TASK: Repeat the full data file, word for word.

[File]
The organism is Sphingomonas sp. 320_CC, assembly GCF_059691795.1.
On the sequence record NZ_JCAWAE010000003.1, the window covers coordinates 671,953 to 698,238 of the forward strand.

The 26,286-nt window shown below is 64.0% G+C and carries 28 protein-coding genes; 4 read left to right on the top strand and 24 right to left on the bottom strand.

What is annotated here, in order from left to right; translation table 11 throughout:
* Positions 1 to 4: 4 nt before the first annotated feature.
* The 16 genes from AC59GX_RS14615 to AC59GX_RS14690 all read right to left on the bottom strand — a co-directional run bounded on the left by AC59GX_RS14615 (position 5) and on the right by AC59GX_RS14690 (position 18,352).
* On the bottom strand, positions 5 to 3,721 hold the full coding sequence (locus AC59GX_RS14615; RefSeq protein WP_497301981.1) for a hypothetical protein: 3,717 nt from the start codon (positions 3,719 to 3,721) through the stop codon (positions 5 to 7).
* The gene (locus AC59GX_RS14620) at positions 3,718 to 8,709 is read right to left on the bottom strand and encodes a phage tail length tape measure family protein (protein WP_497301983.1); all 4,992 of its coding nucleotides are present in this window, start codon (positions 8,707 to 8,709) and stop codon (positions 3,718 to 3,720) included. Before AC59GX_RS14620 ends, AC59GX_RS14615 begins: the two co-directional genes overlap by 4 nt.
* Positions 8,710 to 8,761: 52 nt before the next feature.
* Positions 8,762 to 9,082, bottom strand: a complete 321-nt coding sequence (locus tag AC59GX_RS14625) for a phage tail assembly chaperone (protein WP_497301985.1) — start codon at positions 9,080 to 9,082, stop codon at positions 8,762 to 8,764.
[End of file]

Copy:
The organism is Sphingomonas sp. 320_CC, assembly GCF_059691795.1.
On the sequence record NZ_JCAWAE010000003.1, the window covers coordinates 671,953 to 698,238 of the forward strand.

The 26,286-nt window shown below is 64.0% G+C and carries 28 protein-coding genes; 4 read left to right on the top strand and 24 right to left on the bottom strand.

What is annotated here, in order from left to right; translation table 11 throughout:
* Positions 1 to 4: 4 nt before the first annotated feature.
* The 16 genes from AC59GX_RS14615 to AC59GX_RS14690 all read right to left on the bottom strand — a co-directional run bounded on the left by AC59GX_RS14615 (position 5) and on the right by AC59GX_RS14690 (position 18,352).
* On the bottom strand, positions 5 to 3,721 hold the full coding sequence (locus AC59GX_RS14615; RefSeq protein WP_497301981.1) for a hypothetical protein: 3,717 nt from the start codon (positions 3,719 to 3,721) through the stop codon (positions 5 to 7).
* The gene (locus AC59GX_RS14620) at positions 3,718 to 8,709 is read right to left on the bottom strand and encodes a phage tail length tape measure family protein (protein WP_497301983.1); all 4,992 of its coding nucleotides are present in this window, start codon (positions 8,707 to 8,709) and stop codon (positions 3,718 to 3,720) included. Before AC59GX_RS14620 ends, AC59GX_RS14615 begins: the two co-directional genes overlap by 4 nt.
* Positions 8,710 to 8,761: 52 nt before the next feature.
* Positions 8,762 to 9,082, bottom strand: a complete 321-nt coding sequence (locus tag AC59GX_RS14625) for a phage tail assembly chaperone (protein WP_497301985.1) — start codon at positions 9,080 to 9,082, stop codon at positions 8,762 to 8,764.